The Documentary Brief Encounters Spotlights the Photography of Gregory Crewdson
The haunting work of photographer Gregory Crewdson has affected viewers for more than 20 years. With a cinematic, panoramic flair, he creates scenes that display the dark side of American suburbia, an alternate universe where ghastly realities lurk in the most bucolic of settings. Chiefly inspired by the masters of the moving image—Hitchcock, Spielberg, Lynch—Crewdson goes to great lengths to produce pictures that could be a still frame from a film: Elaborate sets are built and country landscapes combed for the perfect environment, into which he places characters in moments of crisis or corrosive indecision. In such series as Hover, Twilight and Beneath the Roses, unanswered questions both familial and supernatural confound the spectator: What has just happened to that car? Where is she going, or has she just returned? That strange light…is it real, or a hallucinatory vision?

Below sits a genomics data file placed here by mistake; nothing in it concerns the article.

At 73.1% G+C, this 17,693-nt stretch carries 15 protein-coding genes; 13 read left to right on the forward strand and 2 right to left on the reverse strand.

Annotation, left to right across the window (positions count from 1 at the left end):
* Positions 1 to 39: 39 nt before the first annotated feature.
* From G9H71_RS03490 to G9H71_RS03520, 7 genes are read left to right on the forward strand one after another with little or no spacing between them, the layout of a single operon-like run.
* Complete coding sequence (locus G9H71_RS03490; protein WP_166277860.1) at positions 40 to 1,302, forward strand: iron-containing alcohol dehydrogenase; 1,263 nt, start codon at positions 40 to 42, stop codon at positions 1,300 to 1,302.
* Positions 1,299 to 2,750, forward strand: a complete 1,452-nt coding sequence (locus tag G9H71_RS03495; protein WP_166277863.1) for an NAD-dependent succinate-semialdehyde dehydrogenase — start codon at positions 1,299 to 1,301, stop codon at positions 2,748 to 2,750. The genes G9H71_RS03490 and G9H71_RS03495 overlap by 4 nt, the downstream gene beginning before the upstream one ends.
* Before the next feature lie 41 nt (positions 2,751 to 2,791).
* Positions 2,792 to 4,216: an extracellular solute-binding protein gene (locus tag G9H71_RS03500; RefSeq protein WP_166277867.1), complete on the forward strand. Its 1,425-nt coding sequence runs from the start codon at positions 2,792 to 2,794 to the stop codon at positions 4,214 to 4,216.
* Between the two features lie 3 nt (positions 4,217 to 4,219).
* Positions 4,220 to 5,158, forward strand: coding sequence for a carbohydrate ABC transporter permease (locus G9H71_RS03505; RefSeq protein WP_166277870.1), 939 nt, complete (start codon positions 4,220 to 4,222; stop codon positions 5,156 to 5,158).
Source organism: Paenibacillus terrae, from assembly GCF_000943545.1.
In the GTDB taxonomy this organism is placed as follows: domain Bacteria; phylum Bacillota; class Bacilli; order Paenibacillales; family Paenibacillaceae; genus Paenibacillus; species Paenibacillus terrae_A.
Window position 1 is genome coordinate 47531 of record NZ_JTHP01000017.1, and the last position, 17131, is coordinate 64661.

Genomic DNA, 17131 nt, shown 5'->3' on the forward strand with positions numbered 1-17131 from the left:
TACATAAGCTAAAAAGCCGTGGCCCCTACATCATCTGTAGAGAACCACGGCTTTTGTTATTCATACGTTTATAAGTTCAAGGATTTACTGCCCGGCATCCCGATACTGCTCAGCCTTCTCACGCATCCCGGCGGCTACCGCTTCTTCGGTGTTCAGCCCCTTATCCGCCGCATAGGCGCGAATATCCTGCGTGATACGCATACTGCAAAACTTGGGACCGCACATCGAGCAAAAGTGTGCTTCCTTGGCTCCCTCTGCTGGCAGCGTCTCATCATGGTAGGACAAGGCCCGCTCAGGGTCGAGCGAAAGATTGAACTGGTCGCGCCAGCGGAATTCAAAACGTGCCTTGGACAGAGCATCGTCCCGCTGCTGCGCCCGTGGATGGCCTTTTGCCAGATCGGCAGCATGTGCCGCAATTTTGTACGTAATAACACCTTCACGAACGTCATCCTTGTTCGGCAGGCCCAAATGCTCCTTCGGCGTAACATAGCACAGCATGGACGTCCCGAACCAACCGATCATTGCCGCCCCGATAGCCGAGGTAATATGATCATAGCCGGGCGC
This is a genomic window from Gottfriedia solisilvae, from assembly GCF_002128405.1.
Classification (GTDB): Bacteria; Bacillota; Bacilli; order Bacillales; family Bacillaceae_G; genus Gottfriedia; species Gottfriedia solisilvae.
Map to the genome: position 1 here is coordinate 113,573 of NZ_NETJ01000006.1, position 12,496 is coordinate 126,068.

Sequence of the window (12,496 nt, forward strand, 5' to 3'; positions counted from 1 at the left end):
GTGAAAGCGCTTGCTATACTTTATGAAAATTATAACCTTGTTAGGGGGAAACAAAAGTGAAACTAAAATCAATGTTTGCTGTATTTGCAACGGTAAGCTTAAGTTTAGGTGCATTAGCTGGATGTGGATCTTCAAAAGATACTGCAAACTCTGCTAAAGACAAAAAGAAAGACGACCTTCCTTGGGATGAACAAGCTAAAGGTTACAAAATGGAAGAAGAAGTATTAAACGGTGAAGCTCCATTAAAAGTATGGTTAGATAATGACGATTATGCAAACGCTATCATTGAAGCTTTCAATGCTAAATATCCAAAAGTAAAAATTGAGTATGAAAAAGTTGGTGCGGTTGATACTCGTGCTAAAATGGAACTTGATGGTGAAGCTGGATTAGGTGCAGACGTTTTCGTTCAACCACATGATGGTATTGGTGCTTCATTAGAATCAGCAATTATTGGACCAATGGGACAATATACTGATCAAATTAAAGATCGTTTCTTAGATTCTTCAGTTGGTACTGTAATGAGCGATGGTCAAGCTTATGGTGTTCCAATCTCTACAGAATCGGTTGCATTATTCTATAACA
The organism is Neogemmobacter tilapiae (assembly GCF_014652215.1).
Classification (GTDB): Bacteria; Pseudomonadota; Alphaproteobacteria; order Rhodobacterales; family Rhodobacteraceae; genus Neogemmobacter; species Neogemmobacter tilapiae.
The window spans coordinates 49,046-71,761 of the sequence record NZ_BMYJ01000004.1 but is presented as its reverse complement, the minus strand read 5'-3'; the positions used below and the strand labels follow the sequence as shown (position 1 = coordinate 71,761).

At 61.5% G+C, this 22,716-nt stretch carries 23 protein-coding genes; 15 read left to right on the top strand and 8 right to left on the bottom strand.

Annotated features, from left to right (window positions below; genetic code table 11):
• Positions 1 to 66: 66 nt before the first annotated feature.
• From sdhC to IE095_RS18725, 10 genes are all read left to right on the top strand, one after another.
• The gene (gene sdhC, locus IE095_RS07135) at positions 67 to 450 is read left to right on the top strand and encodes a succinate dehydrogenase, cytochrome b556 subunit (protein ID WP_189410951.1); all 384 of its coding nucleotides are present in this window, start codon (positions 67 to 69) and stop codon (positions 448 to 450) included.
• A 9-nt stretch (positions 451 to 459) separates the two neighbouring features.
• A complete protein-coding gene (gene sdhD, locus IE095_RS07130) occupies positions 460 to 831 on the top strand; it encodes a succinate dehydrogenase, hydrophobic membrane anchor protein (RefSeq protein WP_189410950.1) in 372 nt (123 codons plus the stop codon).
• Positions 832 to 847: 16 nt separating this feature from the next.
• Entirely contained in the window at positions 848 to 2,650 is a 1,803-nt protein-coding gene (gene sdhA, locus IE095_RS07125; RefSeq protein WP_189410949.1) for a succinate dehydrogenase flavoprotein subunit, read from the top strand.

Gregory Cresdson creates scenes that display the dark side of American suburbia, an alternate universe where ghastly realities lurk in the most bucolic of settings.
Now, filmmaker Ben Shapiro has directed a documentary, Brief Encounters, which provides some insight into Crewdson’s aesthetic and method of working. Filmed over a period of ten years, beginning in 2000—when the photographer was conceptualizing and creating his Beneath the Roses series—the movie investigates the artist’s quest for the ideal image and the immense team effort that goes into it. Brief Encounters will premiere at New York’s Film Forum as soon as it reopens after the effects of Hurricane Sandy. In Miami, Wynwood’s O Cinema will be showing the film on November 15th in association with Locust Projects; as part of a series titled “Art, Film & Food,” the evening will also include a dinner from Harry’s Pizzeria, the Michael Schwartz-helmed Design District eatery.